Two more state lawmakers - including a Democrat - are proposing that teachers be allowed to carry guns into schools.

Lawmakers in Virginia and North Carolina have said that not allowing teachers to carry guns into schools or having firearms stored in a central location for faculty to access when a shooter enters a school is increasing the danger to students. The legislators are joining an increasingly growing number of state lawmakers who have said that teachers should be allowed to carry weapons into their classrooms in order to ward off mass murderers.

“As long as you have some people with guns, the only result is that you have an elementary school sitting there and people with guns and no way to protect themselves,” North Carolina state Rep. Marcus Brandon (D-High Point) told “The only thing that will stop a gunman is another gun.”

Brandon, an African-American who is the only openly gay member of the North Carolina legislature, explained that he wants to enact a series of gun control measures including a ban on high capacity magazines in order to reduce gun violence. But he said that schools are currently dangerous, because they do not have weapons for defense purposes. Brandon also said that he would like to see a policy enacted to allow selected administrators and teachers, and school police officers, to have access to a school's guns in order to respond to shooters.

According to him, this would end a "bad policy" of not allowing administrators and teachers to defend schools from attackers.

Virginia state Del. Robert Marshall (R-Manassas) is proposing a plan that would require school districts to designate certain teachers in each building as staffers who would carry guns in order to respond to attackers, The Washington Post reported. These teachers would be certified in gun safety under Marshall's plan, which has been supported by Virginia Gov. Bob McDonnell (R). It would also allow teachers with concealed carry permits to carry guns to school.

In six other states, lawmakers have proposed legislation to allow teachers to be armed. This includes a proposal in Oklahoma to allow teachers to carry guns to school and to after-school events, including sports and concerts. In Tennessee, a Republican state senator is proposing legislation similar to Marshall to require at least one teacher to be armed at all times.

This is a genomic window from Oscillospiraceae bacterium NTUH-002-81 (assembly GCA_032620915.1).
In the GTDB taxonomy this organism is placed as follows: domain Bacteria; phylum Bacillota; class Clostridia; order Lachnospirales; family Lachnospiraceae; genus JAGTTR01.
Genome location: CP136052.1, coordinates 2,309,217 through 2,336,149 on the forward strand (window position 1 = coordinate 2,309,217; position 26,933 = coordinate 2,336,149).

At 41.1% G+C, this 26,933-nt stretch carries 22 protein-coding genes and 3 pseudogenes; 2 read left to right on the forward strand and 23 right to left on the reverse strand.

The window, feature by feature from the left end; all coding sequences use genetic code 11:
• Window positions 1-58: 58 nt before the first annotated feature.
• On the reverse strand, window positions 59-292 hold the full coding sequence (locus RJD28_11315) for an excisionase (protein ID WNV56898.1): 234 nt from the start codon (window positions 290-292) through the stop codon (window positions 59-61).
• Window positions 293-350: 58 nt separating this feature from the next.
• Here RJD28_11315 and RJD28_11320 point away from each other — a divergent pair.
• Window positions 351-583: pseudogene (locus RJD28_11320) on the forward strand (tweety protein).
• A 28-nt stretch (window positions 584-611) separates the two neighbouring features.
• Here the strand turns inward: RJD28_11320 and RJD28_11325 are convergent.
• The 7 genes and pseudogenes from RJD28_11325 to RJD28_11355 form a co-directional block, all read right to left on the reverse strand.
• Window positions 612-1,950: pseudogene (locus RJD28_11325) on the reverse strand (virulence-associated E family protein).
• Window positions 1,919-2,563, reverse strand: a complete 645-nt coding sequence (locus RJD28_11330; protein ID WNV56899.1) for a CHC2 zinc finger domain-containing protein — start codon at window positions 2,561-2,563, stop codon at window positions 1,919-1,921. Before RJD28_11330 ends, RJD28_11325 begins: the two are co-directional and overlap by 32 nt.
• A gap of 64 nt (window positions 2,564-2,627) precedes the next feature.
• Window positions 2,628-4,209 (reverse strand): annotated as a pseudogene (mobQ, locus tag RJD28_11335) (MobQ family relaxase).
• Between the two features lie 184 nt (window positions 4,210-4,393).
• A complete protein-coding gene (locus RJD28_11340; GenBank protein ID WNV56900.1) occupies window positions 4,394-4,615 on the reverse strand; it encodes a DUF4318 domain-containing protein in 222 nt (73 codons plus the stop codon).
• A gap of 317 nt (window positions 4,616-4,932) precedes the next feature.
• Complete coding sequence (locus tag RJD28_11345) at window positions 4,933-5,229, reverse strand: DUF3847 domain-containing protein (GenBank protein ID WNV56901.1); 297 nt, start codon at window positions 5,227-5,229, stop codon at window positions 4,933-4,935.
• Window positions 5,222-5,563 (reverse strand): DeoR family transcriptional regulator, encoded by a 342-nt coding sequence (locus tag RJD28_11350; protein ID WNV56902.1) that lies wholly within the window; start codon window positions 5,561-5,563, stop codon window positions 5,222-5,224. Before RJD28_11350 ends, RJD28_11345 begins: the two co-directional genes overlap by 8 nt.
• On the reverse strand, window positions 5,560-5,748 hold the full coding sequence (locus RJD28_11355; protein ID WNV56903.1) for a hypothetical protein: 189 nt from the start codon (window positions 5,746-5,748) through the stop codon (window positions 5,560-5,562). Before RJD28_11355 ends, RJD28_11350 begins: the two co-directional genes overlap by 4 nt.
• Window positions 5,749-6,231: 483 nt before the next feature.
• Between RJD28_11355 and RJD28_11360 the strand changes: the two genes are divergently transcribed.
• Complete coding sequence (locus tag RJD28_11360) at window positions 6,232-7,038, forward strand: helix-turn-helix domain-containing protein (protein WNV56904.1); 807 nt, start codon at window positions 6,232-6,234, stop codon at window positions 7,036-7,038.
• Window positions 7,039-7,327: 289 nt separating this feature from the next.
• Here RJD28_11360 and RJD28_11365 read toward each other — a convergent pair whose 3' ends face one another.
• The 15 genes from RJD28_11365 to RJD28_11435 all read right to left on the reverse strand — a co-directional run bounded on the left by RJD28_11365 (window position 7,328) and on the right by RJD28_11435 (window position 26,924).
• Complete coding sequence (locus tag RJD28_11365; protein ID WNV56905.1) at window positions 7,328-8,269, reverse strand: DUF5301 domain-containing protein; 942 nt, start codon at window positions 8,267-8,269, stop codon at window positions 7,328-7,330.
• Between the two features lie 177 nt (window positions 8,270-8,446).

Former House Speaker Newt Gingrich (R-Ga.) told HuffPost Live on Wednesday that he supports arming school principals to prevent future shootings. Ohio Gov. John Kasich (R) has indicated he plans to sign legislation soon that will allow people to store guns in cars parked in the state capital garage in Columbus, although he said his decision is unrelated to the Connecticut school shooting.

Also on HuffPost:

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  • Rep. Louie Gohmert (R-Texas)

    "I wish to God she had had an m-4 in her office, locked up so when she heard gunfire, she pulls it out ... and takes him out and takes his head off before he can kill those precious kids," Gohmert said of slain principal Dawn Hochsprung on <a href=""><em>Fox News Sunday</em></a>. He argued that shooters often choose schools because they know people will be unarmed.

  • Virginia Gov. Bob McDonnell (R)

    "If people were armed, not just a police officer, but other school officials that were trained and chose to have a weapon, certainly there would be an opportunity to stop an individual trying to get into the school," he <a href="">told WTOP's "Ask the Governor" show</a> Tuesday, warning that Washington may respond to such a policy with a "knee-jerk reaction."

  • Tennessee Gov. Bill Haslam (R) & State Sen. Frank Niceley (R)